The tide is turning
A story in Tuesday's Los Angeles Times reported on the shifting politics of Loudoun County, Virginia. Once a mostly rural area on the western fringe of Washington, D.C., it's now one of the fastest growing regions in the country. It is also near the top in household median income.
Or, at least it was. This number says it all. In 2005, there were 12 housing foreclosures in Loudoun County. For the first nine months of 2007, there have been 643.
Places such as Loudoun County, fast growing and affluent "exurban" areas outside the cities, have been strongholds for the Republican Party in recent years. But now the economy is slowing and more houses are in foreclosure than are being built. Suddenly, the people who supported Republicans in the good times are starting to switch back to the Democratic Party now that the bad times are upon us.
It may seem a bit ironic that the people who supported a political movement built upon personal responsibility and tough love are now looking at the so-called "mommy party" to kiss their scraped knees and make it all better.
That things are not going well for the Republican Party is evident. The latest Wall Street Journal/NBC News poll found that 50 percent of respondents favored having a Democrat -- any Democrat -- in the White House. By a margin of 46-37, they also support Democrats to retain control of Congress. Only 20 percent of those surveyed say they want the next president to take an approach similar to that of Bush.
Leaving aside the war in Iraq, which a majority of Americans want to see end as soon as possible, the continuing turmoil in the housing markets and the shaky economy it has left in its wake have become major political issues.
Major financial institutions such as Citigroup, Merrill Lynch, Goldman Sachs, Morgan Stanley, Bear Stearns and Lehman Brothers have written off more than $40 billion of losses from securities backed by mortgages that are now worthless.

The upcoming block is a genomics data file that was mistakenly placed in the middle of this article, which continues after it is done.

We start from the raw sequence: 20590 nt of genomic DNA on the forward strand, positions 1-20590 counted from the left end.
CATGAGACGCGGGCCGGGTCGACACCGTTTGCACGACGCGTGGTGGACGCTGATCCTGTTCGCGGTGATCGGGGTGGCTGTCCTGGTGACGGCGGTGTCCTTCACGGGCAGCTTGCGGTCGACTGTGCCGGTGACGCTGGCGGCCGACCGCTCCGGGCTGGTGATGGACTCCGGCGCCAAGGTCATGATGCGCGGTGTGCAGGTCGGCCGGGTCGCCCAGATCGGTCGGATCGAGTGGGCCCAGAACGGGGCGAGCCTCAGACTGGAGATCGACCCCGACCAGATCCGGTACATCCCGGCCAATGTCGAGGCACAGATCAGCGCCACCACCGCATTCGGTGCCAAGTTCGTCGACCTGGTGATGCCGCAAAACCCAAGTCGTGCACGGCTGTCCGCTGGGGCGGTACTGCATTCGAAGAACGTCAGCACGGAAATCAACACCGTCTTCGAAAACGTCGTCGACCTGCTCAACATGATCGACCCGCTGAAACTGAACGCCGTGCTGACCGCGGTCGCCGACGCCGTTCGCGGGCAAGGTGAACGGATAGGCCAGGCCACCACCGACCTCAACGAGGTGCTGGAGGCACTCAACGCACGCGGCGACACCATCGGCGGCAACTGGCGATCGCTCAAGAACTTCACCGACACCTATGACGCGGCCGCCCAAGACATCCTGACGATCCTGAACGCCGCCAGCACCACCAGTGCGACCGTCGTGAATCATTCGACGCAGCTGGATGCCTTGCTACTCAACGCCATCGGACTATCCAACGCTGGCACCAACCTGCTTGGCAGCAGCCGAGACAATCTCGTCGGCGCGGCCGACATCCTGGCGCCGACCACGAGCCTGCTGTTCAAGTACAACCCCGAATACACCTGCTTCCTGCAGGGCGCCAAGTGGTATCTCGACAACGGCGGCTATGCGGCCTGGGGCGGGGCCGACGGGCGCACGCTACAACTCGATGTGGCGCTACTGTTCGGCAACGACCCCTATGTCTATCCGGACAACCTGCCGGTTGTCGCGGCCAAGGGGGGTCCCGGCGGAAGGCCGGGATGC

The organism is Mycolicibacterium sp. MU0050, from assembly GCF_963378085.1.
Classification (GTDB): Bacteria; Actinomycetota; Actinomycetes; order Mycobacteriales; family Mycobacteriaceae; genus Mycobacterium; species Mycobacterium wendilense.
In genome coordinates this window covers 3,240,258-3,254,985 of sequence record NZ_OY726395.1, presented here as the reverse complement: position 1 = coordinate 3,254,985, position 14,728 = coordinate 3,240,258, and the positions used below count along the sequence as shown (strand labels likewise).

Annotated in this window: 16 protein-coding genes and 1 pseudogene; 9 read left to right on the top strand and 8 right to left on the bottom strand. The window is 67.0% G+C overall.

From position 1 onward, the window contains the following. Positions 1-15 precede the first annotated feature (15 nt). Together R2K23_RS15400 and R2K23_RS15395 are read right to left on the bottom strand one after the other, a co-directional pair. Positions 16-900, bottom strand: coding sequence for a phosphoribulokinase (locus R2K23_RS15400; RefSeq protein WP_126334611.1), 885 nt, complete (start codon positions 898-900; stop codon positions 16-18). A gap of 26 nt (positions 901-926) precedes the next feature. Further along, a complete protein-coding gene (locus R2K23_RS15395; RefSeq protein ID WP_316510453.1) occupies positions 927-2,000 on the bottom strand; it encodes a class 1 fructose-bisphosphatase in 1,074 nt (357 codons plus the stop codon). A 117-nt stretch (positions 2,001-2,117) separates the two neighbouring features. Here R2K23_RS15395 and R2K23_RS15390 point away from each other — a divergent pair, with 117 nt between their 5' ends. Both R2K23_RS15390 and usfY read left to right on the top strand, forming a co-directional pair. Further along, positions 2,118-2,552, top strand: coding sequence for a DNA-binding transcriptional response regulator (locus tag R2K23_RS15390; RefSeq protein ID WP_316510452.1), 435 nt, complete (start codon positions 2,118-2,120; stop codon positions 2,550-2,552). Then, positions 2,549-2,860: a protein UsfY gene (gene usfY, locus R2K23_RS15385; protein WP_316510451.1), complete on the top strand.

Here's where the story gets particularly ironic. According to Bloomberg News, many of these, plus other financial companies, spent millions lobbying Congress to tighten the bankruptcy laws so people cannot walk away from their credit card debt. The move has backfired. To ensure that people keep paying off their credit cards, those companies now are seeing a record level of mortgage defaults and the collapse of the housing market.
While the Republican majority who controlled Congress were the ones who rewrote the bankruptcy laws, the Democrats did little to stop them -- mainly because Democrats have gotten millions in campaign donations from the financial companies.
Things are changing, though. There is growing pressure on Congress to once again modify bankruptcy laws. The House Judiciary Committee is working on a bill that would allow bankruptcy judges to restructure mortgages and reduce interest rates and mortgage balances to reflect current market values. Whether it will happen remains to be seen.
The conservatives who backed tougher bankruptcy laws now are finding that those laws are coming back to bite them. The conservatives who believe that government has no role in making people's lives better are now seeing the virtue of government intervention when times get tough.
That's why the Republican Party is in trouble across the country.
That's why the political tide appears to be turning toward the Democrats.
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